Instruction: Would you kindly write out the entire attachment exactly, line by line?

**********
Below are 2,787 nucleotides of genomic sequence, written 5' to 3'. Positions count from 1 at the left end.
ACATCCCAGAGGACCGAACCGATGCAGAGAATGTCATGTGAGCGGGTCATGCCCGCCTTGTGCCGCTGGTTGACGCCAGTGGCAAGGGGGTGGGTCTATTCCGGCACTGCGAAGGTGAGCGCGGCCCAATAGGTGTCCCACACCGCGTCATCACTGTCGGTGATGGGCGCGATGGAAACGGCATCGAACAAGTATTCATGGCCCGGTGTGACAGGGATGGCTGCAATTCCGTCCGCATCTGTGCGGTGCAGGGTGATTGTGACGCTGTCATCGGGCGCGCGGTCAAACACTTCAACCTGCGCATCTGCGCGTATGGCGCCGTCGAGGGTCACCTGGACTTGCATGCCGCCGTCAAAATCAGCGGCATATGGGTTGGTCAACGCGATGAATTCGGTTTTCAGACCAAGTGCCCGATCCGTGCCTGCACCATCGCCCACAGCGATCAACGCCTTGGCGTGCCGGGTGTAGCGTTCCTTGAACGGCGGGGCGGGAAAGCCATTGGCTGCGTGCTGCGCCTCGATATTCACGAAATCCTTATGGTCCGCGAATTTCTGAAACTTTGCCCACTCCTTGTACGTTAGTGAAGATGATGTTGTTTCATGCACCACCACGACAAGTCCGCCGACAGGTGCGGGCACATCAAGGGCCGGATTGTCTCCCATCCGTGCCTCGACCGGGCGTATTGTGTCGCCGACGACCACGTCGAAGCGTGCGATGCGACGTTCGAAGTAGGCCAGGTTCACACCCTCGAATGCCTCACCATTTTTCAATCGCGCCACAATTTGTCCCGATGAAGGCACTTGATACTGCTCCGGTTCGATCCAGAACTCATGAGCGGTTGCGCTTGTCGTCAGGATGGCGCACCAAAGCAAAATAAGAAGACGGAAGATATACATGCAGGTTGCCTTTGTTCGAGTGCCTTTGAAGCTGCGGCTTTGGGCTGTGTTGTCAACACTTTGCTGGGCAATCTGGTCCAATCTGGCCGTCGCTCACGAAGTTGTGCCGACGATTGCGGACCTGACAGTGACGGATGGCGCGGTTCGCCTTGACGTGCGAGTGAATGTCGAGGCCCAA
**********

Below are 2,787 nucleotides of genomic sequence, written 5' to 3'. Positions count from 1 at the left end.
ACATCCCAGAGGACCGAACCGATGCAGAGAATGTCATGTGAGCGGGTCATGCCCGCCTTGTGCCGCTGGTTGACGCCAGTGGCAAGGGGGTGGGTCTATTCCGGCACTGCGAAGGTGAGCGCGGCCCAATAGGTGTCCCACACCGCGTCATCACTGTCGGTGATGGGCGCGATGGAAACGGCATCGAACAAGTATTCATGGCCCGGTGTGACAGGGATGGCTGCAATTCCGTCCGCATCTGTGCGGTGCAGGGTGATTGTGACGCTGTCATCGGGCGCGCGGTCAAACACTTCAACCTGCGCATCTGCGCGTATGGCGCCGTCGAGGGTCACCTGGACTTGCATGCCGCCGTCAAAATCAGCGGCATATGGGTTGGTCAACGCGATGAATTCGGTTTTCAGACCAAGTGCCCGATCCGTGCCTGCACCATCGCCCACAGCGATCAACGCCTTGGCGTGCCGGGTGTAGCGTTCCTTGAACGGCGGGGCGGGAAAGCCATTGGCTGCGTGCTGCGCCTCGATATTCACGAAATCCTTATGGTCCGCGAATTTCTGAAACTTTGCCCACTCCTTGTACGTTAGTGAAGATGATGTTGTTTCATGCACCACCACGACAAGTCCGCCGACAGGTGCGGGCACATCAAGGGCCGGATTGTCTCCCATCCGTGCCTCGACCGGGCGTATTGTGTCGCCGACGACCACGTCGAAGCGTGCGATGCGACGTTCGAAGTAGGCCAGGTTCACACCCTCGAATGCCTCACCATTTTTCAATCGCGCCACAATTTGTCCCGATGAAGGCACTTGATACTGCTCCGGTTCGATCCAGAACTCATGAGCGGTTGCGCTTGTCGTCAGGATGGCGCACCAAAGCAAAATAAGAAGACGGAAGATATACATGCAGGTTGCCTTTGTTCGAGTGCCTTTGAAGCTGCGGCTTTGGGCTGTGTTGTCAACACTTTGCTGGGCAATCTGGTCCAATCTGGCCGTCGCTCACGAAGTTGTGCCGACGATTGCGGACCTGACAGTGACGGATGGCGCGGTTCGCCTTGACGTGCGAGTGAATGTCGAGGCCCAA